Lyngenfjord, Norway

How to See the Northern Lights in Norway

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Written by
Alex Carey & Melania Siriu

Norway is arguably one of the best places to watch the Northern Lights dance across the Arctic sky.

From the sophisticated 'Arctic Capital' of Tromsø to the fierce and frozen Svalbard Islands, Norway is an Arctic wonderland.

While luck plays an important role, there are certain things you need to take into account so you have a better chance of seeing the magical lights.

Here's our advice on how to maximise your chances of seeing the Northern Lights in Norway.


Tips from our Northern Lights experts

Winter is the best time to see the lights

The darkest, coldest time of year runs from around October until as late as April. There is generally an abundance of snow, and the nights are long. For the best viewing opportunities, spend time in northern Norway between October and March when the polar night is at its darkest. Choose a cloudless night and keep a look out in the hours over midnight when they’ll be strongest, though the hours between 6pm and 1am tend to give you the best chance of spotting the lights. Ultimately, you should try to spend as much time in Norway as possible if you want to maximise your chances of seeing some activity.


Go north...

Even if you pick the “perfect” cloudless night, you should consider finding a viewing spot that is nowhere near a city or busy road where light pollution could ruin visibility. Full moon can also have the same effect.  Norwegian Lapland is beautiful by day and renowned for Northern Lights sightings at night. Venture into the wilderness in a husky sled and enjoy the snow hush as you gaze into the colour washed night sky.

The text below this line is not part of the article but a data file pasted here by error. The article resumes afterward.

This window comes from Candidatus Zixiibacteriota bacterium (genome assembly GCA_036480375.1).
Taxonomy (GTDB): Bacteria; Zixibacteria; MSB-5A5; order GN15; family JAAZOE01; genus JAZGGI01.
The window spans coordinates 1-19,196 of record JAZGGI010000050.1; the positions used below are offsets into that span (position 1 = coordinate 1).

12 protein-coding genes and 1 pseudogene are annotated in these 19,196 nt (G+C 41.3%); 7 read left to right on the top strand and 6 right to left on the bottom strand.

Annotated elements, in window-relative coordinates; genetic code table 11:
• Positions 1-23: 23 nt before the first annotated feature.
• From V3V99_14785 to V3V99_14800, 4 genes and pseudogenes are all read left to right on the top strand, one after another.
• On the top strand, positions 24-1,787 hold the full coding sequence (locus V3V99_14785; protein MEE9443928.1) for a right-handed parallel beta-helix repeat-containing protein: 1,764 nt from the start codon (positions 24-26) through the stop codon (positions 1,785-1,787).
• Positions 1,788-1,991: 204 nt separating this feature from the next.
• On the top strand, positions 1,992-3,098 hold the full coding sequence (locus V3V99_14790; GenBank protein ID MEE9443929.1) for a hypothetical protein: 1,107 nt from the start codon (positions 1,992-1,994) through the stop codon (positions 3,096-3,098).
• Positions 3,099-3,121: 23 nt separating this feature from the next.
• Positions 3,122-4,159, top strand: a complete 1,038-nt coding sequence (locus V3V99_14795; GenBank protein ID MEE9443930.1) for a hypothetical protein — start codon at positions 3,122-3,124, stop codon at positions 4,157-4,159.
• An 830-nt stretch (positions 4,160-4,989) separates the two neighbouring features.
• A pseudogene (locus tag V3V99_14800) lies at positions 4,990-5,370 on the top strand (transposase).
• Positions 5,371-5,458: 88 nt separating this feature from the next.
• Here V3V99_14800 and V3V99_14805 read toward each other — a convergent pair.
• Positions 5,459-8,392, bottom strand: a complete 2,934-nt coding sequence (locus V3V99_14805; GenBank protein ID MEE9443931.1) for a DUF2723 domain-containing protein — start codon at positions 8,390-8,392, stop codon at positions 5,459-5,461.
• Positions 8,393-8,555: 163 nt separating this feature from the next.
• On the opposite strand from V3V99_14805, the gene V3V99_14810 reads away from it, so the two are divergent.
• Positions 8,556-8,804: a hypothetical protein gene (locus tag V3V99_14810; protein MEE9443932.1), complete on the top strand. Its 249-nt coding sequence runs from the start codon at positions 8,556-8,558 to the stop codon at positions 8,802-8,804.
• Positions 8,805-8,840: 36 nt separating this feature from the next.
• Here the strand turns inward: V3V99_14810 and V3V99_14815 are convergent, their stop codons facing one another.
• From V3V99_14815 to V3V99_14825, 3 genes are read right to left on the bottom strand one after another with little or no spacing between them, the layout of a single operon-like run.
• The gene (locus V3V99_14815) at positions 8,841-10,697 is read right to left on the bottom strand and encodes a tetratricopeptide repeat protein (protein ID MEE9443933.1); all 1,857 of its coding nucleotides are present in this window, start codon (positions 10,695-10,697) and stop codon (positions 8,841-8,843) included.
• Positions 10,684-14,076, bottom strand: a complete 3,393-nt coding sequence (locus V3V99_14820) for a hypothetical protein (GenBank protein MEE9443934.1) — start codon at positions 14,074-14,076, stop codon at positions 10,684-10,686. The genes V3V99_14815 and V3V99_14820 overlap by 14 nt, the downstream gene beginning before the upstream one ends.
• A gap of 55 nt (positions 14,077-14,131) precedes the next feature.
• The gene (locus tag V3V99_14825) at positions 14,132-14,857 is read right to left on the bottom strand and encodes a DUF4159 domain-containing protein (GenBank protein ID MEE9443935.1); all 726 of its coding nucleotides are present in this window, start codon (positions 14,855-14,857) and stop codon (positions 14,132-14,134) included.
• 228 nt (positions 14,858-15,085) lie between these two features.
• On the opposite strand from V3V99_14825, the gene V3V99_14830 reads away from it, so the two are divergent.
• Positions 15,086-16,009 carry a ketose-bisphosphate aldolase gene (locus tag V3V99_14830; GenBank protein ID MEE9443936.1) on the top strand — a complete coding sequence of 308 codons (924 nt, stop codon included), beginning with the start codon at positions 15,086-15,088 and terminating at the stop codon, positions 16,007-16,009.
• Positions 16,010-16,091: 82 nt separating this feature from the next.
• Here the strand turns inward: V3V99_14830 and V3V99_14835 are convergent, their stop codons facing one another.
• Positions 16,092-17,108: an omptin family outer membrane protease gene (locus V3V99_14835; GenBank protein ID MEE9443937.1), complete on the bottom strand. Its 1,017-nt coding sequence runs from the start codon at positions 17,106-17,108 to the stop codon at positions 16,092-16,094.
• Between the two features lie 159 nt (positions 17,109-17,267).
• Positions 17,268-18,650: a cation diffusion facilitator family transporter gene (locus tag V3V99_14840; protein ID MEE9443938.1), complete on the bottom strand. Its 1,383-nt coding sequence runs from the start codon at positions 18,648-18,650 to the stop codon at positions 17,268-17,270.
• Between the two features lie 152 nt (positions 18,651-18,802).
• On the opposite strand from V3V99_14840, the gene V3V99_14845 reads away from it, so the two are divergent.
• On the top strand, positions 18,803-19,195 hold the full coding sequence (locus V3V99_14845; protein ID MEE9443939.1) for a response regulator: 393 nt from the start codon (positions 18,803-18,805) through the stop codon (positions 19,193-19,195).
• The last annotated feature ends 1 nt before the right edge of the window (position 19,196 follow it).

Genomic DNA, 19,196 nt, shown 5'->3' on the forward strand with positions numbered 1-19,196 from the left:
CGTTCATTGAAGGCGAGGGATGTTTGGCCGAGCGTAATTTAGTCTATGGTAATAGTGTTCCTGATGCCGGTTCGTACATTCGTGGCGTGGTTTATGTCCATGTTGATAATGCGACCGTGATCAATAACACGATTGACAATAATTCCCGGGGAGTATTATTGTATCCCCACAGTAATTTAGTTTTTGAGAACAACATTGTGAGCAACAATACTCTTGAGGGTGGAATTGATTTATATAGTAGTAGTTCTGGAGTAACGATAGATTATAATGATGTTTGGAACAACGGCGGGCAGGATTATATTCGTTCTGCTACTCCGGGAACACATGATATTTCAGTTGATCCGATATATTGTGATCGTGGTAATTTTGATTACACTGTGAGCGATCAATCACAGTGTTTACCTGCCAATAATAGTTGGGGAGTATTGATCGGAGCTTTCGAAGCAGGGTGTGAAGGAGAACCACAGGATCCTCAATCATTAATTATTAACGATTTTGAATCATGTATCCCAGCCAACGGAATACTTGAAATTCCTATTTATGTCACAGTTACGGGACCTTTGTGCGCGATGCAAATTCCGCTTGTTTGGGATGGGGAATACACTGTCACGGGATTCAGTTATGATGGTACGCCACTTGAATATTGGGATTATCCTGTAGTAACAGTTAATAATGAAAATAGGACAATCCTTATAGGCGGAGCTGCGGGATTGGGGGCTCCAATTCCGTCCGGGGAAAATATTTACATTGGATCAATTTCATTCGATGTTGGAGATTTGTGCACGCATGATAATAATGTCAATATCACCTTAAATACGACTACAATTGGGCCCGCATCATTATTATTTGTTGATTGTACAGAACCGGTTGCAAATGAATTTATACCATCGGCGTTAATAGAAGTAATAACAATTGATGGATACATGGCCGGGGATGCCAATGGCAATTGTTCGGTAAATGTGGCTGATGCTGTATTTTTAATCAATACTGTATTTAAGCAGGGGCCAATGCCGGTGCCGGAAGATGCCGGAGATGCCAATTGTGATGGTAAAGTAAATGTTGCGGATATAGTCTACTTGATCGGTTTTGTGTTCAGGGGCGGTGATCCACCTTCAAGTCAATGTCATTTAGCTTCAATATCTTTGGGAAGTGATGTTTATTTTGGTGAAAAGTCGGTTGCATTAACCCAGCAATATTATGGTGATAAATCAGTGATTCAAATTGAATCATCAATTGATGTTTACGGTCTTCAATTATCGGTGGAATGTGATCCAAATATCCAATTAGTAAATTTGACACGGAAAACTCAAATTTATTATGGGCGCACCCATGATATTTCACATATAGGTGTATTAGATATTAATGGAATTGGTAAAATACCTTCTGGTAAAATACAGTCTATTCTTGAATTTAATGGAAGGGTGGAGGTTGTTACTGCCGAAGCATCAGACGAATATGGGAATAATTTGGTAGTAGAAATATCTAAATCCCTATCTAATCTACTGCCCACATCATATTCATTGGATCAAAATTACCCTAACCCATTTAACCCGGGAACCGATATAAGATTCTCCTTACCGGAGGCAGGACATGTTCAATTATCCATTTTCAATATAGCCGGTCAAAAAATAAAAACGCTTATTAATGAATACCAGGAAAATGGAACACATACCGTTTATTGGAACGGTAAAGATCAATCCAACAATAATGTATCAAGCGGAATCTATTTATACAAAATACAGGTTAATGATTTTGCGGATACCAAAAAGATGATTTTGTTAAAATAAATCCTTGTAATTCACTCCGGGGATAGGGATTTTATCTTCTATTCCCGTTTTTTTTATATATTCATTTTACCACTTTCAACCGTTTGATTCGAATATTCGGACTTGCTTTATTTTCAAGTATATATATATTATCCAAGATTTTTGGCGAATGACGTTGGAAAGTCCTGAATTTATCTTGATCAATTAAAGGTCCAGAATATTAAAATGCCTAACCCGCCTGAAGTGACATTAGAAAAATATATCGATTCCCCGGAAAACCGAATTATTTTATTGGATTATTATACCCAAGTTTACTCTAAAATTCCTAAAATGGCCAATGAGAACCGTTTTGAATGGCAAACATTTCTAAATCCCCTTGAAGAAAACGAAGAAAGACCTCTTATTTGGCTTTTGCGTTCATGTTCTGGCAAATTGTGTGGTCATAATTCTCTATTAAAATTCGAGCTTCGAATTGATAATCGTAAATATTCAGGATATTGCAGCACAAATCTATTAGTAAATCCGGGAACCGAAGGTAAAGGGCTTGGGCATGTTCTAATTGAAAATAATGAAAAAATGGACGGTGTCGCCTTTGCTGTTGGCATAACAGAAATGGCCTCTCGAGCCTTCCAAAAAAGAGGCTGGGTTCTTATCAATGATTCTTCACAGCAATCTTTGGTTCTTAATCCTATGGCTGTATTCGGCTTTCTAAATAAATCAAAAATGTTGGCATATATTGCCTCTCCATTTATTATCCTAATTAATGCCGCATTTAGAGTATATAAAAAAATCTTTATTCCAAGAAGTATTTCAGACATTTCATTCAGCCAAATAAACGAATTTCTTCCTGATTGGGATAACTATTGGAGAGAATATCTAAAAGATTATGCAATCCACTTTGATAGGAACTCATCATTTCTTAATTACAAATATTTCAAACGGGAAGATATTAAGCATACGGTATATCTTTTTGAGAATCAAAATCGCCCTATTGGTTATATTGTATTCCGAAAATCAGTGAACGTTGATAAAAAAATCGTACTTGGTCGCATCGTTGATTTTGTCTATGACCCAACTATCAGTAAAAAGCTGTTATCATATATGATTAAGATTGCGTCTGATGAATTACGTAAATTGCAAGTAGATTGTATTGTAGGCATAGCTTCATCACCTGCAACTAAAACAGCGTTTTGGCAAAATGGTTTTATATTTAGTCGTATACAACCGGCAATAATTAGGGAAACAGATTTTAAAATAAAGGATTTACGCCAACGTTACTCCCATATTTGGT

...or head to sea

Head into the Arctic Circle where you’ll find the craggy Lofoten Islands – another remote viewing spot. Here you can take your experience to the next level by boarding the Hurtigruten’s MS Midnatsol. Settle into your luxurious cabin or suite and enjoy an up-close view of the aurora borealis. The more deep into the unspoilt wilderness you can go, the more impressive the backdrops for your photographs might be, think dramatic mountains, deep fjords and moody seascapes.

Northern Lights Lofoten Islands

Don't rule out cities

Tromso, also known as the Artic Capital is a fantastic city from which to base yourself during your travels. A lively and beautiful port town, you can spend your day learning about the local cultures and traditions and then head out into the icy wilderness in the evenings to escape the light pollution and see the Northern Lights. Excursions from Tromso are a very popular way to see the lights if you prefer to be based in a less remote place.

Hurtigruten in Tromso

Trust your guide

Guides are the real experts here, due to their vast experience chasing the elusive lights. They’ll be able to plan the perfect evening excursion for you with the greatest chance of finding the lights. They’re also a great resource during your days, helping you plan your expeditions in the snow.

Family having fun in winter in Norway

Hope for the best

The lights are usually visible every 27 days or so, but keep an eye on the forecasts, trust the expertise of your guides and hope for the best. You may be fortunate and witness activity every night of your trip, or you may have to hunt a little harder with less success. But whether you get the full dazzling show or not, your visit to Norway will be full of lasting memories.


Ready to plan your winter escape to Norway? Ask our expert travel designers today.